Jeffrey Meyers at The New Criterion:
Thomas Mann’s reputation as a difficult, ponderous, heavyweight novelist, and the erudite allusions, serious subject matter, and philosophical themes of The Magic Mountain (1924) have led readers to ignore the comic and satiric tone that enlivens his morbid novel. His method is very different from the somber and solemn way most authors—like Tolstoy, Gide, and Solzhenitsyn—write about disease and death. Mann’s dark comedy, tinged with fear and disgust, takes place in the luxurious remote enclosed society of the International Sanatorium Berghof. He indicates the magic of the place with a witty game of recurring numbers. The young, naïve Hans Castorp, who leaves his ordinary life in Hamburg to visit his tubercular cousin Joachim Ziemssen, generates much of the comedy. Hans gradually progresses from incomprehension to knowledge and to eager acceptance of the distorted medical, social, and sexual customs on the magic mountain.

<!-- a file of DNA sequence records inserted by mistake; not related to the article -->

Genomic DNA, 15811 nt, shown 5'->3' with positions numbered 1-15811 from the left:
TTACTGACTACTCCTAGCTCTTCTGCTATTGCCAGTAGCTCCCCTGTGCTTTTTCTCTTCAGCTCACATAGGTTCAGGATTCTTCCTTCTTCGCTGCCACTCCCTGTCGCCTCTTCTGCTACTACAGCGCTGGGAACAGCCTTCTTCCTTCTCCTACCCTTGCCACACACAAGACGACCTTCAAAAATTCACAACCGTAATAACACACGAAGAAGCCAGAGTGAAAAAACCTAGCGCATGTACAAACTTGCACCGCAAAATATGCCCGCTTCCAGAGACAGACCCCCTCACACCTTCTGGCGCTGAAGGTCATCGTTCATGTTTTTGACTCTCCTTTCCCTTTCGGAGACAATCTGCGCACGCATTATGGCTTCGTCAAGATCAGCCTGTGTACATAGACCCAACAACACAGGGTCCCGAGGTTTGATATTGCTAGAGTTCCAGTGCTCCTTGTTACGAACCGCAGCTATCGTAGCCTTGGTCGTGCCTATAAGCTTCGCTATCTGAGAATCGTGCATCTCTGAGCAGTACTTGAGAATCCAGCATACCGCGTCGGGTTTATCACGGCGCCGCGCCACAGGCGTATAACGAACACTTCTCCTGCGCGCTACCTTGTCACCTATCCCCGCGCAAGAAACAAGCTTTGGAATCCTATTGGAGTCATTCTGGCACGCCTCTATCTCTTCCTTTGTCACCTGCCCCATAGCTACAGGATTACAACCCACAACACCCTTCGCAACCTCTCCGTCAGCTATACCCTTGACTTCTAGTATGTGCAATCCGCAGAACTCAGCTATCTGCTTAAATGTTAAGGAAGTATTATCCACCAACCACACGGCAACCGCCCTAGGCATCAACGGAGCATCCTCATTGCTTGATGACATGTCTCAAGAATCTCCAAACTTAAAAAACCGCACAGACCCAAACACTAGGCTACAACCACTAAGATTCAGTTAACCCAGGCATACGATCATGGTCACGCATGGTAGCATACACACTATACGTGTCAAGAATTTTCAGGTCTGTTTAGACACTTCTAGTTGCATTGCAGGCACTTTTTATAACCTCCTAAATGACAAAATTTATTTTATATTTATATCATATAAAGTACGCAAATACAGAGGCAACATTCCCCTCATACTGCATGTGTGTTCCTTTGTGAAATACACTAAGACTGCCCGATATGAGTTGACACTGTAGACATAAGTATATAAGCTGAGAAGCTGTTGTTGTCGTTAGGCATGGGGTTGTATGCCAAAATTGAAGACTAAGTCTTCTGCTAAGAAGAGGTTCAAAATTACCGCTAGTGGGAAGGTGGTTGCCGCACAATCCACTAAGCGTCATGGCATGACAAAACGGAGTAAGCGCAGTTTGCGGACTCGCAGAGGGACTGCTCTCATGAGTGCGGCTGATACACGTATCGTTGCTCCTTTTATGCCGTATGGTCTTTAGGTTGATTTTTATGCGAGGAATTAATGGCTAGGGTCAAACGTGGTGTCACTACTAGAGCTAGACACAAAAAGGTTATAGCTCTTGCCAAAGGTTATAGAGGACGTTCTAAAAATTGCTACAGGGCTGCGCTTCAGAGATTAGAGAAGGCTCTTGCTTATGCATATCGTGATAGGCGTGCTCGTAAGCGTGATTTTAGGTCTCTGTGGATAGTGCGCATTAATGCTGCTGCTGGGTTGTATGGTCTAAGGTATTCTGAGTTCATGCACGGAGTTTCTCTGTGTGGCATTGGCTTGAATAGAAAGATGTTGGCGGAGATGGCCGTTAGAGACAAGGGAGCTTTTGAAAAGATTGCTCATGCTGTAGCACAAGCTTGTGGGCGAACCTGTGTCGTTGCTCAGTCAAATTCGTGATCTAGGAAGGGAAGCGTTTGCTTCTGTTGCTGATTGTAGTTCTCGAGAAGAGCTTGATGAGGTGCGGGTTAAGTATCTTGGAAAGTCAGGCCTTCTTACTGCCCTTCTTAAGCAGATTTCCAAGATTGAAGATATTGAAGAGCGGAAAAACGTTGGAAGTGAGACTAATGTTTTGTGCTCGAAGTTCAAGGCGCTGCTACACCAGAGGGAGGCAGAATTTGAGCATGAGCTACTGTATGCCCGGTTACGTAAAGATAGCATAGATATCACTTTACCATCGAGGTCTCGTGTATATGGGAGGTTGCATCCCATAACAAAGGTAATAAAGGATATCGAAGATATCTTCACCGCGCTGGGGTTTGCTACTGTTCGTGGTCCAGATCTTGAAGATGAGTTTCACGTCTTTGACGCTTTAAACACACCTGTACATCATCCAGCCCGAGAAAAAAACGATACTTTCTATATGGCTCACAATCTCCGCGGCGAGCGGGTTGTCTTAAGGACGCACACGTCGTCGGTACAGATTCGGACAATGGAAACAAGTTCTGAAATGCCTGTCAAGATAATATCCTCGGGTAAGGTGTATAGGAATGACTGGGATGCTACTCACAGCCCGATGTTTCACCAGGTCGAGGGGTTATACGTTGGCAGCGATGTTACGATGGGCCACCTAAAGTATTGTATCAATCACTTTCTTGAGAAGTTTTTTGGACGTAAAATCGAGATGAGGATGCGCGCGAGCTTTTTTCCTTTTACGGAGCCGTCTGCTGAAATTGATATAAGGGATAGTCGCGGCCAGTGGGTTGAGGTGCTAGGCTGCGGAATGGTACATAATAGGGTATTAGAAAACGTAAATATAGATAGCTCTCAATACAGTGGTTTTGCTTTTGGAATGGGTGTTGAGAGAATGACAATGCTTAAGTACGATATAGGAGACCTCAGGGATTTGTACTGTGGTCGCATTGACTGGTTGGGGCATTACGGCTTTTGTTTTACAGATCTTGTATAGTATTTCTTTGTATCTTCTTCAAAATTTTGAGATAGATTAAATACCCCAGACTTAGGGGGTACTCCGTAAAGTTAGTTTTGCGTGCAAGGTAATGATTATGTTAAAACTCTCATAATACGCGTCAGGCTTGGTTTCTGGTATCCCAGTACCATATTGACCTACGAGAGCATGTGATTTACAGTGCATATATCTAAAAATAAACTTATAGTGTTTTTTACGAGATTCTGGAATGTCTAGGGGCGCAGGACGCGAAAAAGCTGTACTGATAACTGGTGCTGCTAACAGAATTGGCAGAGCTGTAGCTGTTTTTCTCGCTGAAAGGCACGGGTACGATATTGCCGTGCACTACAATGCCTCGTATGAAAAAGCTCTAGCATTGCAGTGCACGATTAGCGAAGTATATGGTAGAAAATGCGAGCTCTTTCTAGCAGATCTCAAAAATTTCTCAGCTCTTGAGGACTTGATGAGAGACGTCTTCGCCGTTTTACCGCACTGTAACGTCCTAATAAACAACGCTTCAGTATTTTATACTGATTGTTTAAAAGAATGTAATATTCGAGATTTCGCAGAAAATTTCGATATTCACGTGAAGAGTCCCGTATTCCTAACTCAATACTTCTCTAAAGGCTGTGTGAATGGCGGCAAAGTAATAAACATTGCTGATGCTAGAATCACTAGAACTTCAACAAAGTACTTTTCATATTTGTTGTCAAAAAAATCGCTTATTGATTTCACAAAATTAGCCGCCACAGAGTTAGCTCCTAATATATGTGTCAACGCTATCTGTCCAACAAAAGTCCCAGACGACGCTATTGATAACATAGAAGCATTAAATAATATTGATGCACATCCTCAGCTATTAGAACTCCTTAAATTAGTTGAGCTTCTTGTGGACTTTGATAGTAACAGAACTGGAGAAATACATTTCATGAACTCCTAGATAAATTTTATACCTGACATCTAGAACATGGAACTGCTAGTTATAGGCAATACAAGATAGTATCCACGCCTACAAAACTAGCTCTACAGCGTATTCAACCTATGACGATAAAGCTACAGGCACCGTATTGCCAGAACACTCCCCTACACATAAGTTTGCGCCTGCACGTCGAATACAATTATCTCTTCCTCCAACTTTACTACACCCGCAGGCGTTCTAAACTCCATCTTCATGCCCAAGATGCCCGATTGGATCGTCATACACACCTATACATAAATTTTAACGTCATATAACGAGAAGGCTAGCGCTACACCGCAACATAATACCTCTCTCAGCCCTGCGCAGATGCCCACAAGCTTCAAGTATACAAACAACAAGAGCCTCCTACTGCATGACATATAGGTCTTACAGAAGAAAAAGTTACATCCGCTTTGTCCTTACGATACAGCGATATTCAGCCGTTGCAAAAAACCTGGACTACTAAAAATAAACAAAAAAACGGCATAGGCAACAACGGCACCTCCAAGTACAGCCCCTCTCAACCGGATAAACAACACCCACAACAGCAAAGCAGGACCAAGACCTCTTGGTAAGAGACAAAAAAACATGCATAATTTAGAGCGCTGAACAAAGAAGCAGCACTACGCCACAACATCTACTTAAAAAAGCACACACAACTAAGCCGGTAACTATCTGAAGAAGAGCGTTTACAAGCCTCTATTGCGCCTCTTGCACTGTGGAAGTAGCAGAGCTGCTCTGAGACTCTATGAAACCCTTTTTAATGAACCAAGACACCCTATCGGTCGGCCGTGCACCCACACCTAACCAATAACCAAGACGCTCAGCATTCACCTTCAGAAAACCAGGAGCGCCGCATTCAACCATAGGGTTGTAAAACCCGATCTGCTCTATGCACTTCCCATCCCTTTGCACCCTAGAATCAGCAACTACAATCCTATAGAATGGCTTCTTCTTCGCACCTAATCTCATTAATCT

Hans lives with a cast of bizarre characters who, monstrously perverted by illness and egoism, engage in frenetic sexual activity or carry their intellectual disputes to extremes of aggression. Mann satirizes, in the vivid portraits of Dr. Behrens and the psychiatrist Dr. Krokowski, the mingling of science, mysticism, and financial greed in the medical profession. Comedy lightens the mood of the novel and enables the moribundi to endure their agony in the “Chamber of Horrors.”